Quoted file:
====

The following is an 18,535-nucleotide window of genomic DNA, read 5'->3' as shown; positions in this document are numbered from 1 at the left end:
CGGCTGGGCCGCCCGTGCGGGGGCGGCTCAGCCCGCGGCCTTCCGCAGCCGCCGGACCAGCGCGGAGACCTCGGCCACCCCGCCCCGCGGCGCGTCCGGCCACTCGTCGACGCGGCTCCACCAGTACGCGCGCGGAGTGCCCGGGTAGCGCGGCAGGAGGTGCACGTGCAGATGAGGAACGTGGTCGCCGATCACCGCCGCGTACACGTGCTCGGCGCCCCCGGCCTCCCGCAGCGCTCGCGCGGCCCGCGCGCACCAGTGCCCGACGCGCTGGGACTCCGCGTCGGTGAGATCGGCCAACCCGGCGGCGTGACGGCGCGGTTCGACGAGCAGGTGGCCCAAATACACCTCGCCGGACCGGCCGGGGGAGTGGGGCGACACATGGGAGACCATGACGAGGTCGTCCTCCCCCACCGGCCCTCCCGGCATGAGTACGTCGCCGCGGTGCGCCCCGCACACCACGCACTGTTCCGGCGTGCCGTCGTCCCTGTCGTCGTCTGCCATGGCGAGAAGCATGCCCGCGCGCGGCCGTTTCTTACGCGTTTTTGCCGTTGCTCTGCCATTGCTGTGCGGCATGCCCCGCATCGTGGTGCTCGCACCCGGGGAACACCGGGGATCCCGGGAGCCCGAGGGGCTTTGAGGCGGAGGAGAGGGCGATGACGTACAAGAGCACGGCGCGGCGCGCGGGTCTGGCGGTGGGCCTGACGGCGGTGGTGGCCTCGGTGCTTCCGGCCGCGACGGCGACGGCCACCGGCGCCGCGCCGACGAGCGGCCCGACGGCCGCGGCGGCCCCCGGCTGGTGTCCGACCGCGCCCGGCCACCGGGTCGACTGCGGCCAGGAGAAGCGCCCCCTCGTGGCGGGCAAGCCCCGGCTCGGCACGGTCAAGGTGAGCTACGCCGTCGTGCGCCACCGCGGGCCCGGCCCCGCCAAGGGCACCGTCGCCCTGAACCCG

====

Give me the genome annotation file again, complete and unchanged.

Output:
The following is an 18,535-nucleotide window of genomic DNA, read 5'->3' as shown; positions in this document are numbered from 1 at the left end:
CGGCTGGGCCGCCCGTGCGGGGGCGGCTCAGCCCGCGGCCTTCCGCAGCCGCCGGACCAGCGCGGAGACCTCGGCCACCCCGCCCCGCGGCGCGTCCGGCCACTCGTCGACGCGGCTCCACCAGTACGCGCGCGGAGTGCCCGGGTAGCGCGGCAGGAGGTGCACGTGCAGATGAGGAACGTGGTCGCCGATCACCGCCGCGTACACGTGCTCGGCGCCCCCGGCCTCCCGCAGCGCTCGCGCGGCCCGCGCGCACCAGTGCCCGACGCGCTGGGACTCCGCGTCGGTGAGATCGGCCAACCCGGCGGCGTGACGGCGCGGTTCGACGAGCAGGTGGCCCAAATACACCTCGCCGGACCGGCCGGGGGAGTGGGGCGACACATGGGAGACCATGACGAGGTCGTCCTCCCCCACCGGCCCTCCCGGCATGAGTACGTCGCCGCGGTGCGCCCCGCACACCACGCACTGTTCCGGCGTGCCGTCGTCCCTGTCGTCGTCTGCCATGGCGAGAAGCATGCCCGCGCGCGGCCGTTTCTTACGCGTTTTTGCCGTTGCTCTGCCATTGCTGTGCGGCATGCCCCGCATCGTGGTGCTCGCACCCGGGGAACACCGGGGATCCCGGGAGCCCGAGGGGCTTTGAGGCGGAGGAGAGGGCGATGACGTACAAGAGCACGGCGCGGCGCGCGGGTCTGGCGGTGGGCCTGACGGCGGTGGTGGCCTCGGTGCTTCCGGCCGCGACGGCGACGGCCACCGGCGCCGCGCCGACGAGCGGCCCGACGGCCGCGGCGGCCCCCGGCTGGTGTCCGACCGCGCCCGGCCACCGGGTCGACTGCGGCCAGGAGAAGCGCCCCCTCGTGGCGGGCAAGCCCCGGCTCGGCACGGTCAAGGTGAGCTACGCCGTCGTGCGCCACCGCGGGCCCGGCCCCGCCAAGGGCACCGTCGCCCTGAACCCG